South Korea’s financial regulator said on Monday it is jointly carrying out inspections on six local banks that offer virtual currency accounts to institutions amid growing concerns increasing use of assets like bitcoin could lead to a surge in crime.
The Financial Services Commission (FSC) and Financial Supervisory Service (FSS) of Korea will check if banks are adhering to anti-money laundering rules and using real names for accounts, FSC Chairman Choi Jong-ku told a press conference.
Virtual currency is currently unable to function as a means of payment and it is being used for illegal purposes like money laundering, scams and fraudulent investor operations. The side effects have been severe, leading to hacking problems at the institutions that handle cryptocurrency and an unreasonable spike in speculation.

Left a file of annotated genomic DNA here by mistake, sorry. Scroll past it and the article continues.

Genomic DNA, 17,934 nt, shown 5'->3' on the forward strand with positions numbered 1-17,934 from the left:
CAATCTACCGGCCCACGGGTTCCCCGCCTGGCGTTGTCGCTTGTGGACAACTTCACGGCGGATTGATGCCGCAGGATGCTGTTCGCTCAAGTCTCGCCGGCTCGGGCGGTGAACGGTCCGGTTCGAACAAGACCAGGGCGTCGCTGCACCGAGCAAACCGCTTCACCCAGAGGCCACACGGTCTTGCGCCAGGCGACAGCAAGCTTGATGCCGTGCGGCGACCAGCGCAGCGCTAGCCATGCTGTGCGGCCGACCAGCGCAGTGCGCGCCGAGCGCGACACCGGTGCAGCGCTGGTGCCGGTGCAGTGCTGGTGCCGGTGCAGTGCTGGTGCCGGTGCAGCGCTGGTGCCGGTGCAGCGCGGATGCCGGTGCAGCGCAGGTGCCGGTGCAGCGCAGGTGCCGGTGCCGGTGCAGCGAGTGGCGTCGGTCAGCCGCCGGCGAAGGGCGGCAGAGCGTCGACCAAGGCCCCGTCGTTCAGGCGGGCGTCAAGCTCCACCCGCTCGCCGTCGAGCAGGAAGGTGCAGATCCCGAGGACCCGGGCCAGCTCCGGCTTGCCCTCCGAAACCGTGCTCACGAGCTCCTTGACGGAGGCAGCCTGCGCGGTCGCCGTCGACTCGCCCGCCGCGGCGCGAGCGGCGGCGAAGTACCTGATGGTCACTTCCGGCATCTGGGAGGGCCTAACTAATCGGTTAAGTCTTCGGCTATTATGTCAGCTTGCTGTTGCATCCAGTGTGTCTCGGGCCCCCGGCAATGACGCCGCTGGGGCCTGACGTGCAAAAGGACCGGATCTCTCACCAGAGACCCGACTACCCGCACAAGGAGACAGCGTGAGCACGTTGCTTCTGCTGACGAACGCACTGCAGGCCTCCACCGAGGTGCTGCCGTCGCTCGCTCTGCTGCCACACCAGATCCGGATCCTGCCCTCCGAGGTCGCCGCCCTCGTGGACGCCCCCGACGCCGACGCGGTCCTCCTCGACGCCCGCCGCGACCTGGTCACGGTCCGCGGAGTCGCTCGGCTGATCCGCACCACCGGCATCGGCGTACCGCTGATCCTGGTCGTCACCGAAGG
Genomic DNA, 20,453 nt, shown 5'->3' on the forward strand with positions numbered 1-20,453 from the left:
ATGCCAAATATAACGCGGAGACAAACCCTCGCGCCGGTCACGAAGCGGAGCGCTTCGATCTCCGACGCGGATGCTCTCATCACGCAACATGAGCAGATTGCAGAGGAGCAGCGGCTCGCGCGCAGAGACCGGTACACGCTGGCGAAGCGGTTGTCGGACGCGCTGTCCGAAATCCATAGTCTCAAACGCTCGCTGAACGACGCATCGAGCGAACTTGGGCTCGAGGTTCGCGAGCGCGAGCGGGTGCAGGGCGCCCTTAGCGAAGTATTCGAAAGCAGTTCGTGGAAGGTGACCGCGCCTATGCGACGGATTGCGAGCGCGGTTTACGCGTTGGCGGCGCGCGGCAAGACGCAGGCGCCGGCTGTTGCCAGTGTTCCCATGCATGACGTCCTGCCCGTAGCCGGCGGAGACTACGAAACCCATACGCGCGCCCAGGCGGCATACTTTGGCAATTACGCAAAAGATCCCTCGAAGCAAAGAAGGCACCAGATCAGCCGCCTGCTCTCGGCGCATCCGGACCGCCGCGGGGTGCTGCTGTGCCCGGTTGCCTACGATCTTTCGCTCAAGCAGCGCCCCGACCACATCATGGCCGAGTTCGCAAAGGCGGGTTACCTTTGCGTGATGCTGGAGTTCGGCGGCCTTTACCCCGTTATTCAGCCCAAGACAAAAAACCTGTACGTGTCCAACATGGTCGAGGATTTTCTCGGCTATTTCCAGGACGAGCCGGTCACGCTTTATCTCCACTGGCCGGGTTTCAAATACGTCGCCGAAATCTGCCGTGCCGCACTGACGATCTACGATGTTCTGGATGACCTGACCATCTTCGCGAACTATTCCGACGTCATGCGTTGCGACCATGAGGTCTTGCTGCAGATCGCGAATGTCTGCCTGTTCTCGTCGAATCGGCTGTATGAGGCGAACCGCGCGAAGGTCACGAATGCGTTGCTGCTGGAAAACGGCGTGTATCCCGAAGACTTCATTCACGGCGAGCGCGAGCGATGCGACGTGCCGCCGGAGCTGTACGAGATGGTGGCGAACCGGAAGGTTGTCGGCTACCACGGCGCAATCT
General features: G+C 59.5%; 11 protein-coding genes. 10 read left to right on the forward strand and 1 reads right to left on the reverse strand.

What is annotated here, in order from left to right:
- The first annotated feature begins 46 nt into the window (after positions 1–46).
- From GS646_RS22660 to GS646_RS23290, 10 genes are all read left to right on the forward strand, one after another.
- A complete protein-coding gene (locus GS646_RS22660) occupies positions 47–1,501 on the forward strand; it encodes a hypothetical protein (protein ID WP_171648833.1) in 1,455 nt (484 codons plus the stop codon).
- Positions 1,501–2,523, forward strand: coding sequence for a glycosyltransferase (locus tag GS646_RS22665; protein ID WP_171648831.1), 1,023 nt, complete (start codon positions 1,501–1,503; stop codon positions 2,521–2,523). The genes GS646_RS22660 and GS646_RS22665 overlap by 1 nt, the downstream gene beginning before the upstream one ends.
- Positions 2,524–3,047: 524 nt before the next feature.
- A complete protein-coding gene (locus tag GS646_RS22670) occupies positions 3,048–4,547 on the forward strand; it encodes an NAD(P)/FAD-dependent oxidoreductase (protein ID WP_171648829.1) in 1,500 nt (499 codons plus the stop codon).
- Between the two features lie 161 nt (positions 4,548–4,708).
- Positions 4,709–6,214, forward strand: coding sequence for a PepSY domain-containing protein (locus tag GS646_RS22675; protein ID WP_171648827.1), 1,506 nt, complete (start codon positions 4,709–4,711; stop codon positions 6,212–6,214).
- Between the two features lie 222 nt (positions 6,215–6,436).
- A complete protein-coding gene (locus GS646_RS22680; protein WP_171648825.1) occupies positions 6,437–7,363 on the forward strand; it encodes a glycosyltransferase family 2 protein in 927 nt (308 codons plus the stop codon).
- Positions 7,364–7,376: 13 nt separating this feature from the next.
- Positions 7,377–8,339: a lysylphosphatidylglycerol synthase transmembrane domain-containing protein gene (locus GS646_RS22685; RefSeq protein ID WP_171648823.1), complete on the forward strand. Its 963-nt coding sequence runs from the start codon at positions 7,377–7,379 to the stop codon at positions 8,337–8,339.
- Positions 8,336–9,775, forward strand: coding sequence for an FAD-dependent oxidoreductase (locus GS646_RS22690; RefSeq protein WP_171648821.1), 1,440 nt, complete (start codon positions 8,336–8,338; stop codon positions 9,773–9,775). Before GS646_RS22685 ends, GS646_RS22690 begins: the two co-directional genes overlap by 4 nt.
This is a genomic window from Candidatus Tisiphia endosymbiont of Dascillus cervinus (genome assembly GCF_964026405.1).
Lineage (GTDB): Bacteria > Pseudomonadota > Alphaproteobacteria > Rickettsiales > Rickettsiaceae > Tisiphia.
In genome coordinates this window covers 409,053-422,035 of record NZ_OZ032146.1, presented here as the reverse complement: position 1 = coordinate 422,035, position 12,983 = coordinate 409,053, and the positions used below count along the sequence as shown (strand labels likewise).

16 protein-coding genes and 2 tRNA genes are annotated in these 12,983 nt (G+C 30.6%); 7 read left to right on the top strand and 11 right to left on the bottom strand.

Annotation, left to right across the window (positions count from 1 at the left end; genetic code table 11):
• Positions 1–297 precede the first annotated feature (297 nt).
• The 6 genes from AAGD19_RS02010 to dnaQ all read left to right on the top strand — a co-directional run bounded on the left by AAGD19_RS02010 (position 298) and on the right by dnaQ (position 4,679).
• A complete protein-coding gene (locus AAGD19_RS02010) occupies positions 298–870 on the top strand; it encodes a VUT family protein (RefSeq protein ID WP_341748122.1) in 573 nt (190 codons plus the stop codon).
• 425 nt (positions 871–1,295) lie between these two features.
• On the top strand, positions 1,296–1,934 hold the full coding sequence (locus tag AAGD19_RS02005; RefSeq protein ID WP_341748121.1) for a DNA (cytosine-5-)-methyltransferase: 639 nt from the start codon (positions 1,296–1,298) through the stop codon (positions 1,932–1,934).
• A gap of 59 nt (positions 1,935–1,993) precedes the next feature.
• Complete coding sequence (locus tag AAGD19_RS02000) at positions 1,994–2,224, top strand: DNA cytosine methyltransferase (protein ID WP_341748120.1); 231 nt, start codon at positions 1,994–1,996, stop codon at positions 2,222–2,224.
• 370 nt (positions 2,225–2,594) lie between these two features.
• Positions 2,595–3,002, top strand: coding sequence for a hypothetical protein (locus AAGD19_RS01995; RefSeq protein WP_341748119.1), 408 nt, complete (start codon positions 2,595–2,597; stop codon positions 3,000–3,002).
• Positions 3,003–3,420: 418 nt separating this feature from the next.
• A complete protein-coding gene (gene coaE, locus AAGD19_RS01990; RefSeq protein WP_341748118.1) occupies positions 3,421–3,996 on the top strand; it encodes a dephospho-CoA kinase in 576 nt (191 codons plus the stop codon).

The six banks: NH Bank, Industrial Bank of Korea, Shinhan Bank, Kookmin Bank, Woori Bank and Korea Development Bank will be inspected between January 8 and 11.
Choi Jong-ku said that they are also looking at ways to reduce risks associated with cryptocurrency trading in the country, which could include shutting down institutions that use such currencies. Choi warned that authorities would crack down on virtual currency crime and dole out heavy punishments on those who partake in market price manipulation, pyramid schemes and money laundering.